Quincy M.E.: Season 6, Episode 14

Seldom Silent, Never Heard (4 Mar. 1981)

TV Episode  -   -  Drama | Mystery | Crime
Your rating:
    1 2 3 4 5 6 7 8 9 10 -/10 X  
Ratings: 8.4/10 from 25 users  
Reviews: 3 user

A tragic death of a teenager sets Quincy into action fighting for orphan drug development.



(teleplay), (story), 2 more credits »
0Check in

User Lists

Related lists from IMDb users

list image
a list of 3 titles
created 17 Nov 2012

Related Items

Connect with IMDb

Share this Rating

Title: Seldom Silent, Never Heard (04 Mar 1981)

Seldom Silent, Never Heard (04 Mar 1981) on IMDb 8.4/10

Want to share IMDb's rating on your own site? Use the HTML below.

Take The Quiz!

Test your knowledge of Quincy M.E..
« Previous Episode | 96 of 148 Episodes | Next Episode »


Episode cast overview, first billed only:
Garry Walberg ...
John S. Ragin ...
Joseph Roman ...
Paul Clemens ...
Gretchen Davis FDA
U.S. Congressman Harold Chapel
David Tress ...
Jeffrey Rosental
Robert Symonds ...
School President Praeger
Denise (as Kimberly Webster)
D.J. Sidney ...
Mrs. Rosenthal
Jon Lormer ...
William Anders


A tragic death of a teenager sets Quincy into action fighting for orphan drug development.

Plot Summary | Add Synopsis

Plot Keywords:

tourette's syndrome


Drama | Mystery | Crime




Release Date:

4 March 1981 (USA)  »

Company Credits

Show detailed on  »

Technical Specs


Sound Mix:


Aspect Ratio:

1.33 : 1
See  »

Frequently Asked Questions

This FAQ is empty. Add the first question.

User Reviews

First-rate performances in an episode with a purpose
18 December 2007 | by (Los Angeles, CA) – See all my reviews

To my mind, this episode is one of the high points of the series, combining excellent acting with a purpose beyond entertainment.

After the death of a boy suffering from Tourette's Syndrome, Quincy is angered to discover how little medical help there is for people with rare disorders, due to the drugs companies simply not making enough money from them. This was an episode with a distinct political message, as the "Orphan Drugs Bill" was working its way through the US political system at the time, promising hope to thousands of sufferers of conditions like Tourette's. In fact the scene where Tourette's sufferer Tony gives a speech to a congressional hearing was echoed in real life when Klugman testified, and the show is credited as having helped the bill become law.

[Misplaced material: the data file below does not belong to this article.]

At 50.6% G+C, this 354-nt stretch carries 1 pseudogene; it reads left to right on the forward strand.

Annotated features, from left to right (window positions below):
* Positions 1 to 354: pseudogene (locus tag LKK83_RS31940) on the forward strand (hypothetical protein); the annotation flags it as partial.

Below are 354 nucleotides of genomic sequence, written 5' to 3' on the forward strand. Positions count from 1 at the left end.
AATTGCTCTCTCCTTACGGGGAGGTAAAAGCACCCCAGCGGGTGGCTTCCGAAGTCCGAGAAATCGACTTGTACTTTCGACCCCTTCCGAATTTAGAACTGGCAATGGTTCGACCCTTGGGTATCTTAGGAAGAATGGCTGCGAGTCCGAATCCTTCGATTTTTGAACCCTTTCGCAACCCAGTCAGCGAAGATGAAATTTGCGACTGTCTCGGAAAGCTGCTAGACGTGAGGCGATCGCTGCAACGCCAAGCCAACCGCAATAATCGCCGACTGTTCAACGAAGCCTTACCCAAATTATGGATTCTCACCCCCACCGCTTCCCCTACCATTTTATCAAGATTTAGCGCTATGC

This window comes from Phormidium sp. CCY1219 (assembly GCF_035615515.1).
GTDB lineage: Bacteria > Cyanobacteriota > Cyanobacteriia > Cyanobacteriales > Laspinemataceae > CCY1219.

Whether you like your TV to achieve things which make real differences in the lives of real people, or prefer it sticks to the traditional realms of murder mysteries, this episode is also notable for featuring some award-worthy performances. As Tony, Paul Clemens avoids falling into any of the traps associated with playing a character with obvious physical differences, and elicits our emotional response by showing us what it really means to live with a condition like Tourette's. His delivery of the speech on the "Orphan Drugs Bill" never fails to make me cry.

10 of 11 people found this review helpful.  Was this review helpful to you?

Message Boards

Recent Posts
Remarkably long lived cast darthquincunx
Quincy drinking game AJLe
Child Abuse Episode redcavalier27
Georg Fenady/Emergency! connection tyler_roughnecks
Netflix streaming missing episode? ltredinnick
Deadly Arena stgcomm
Discuss Seldom Silent, Never Heard (1981) on the IMDb message boards »

Contribute to This Page

Create a character page for: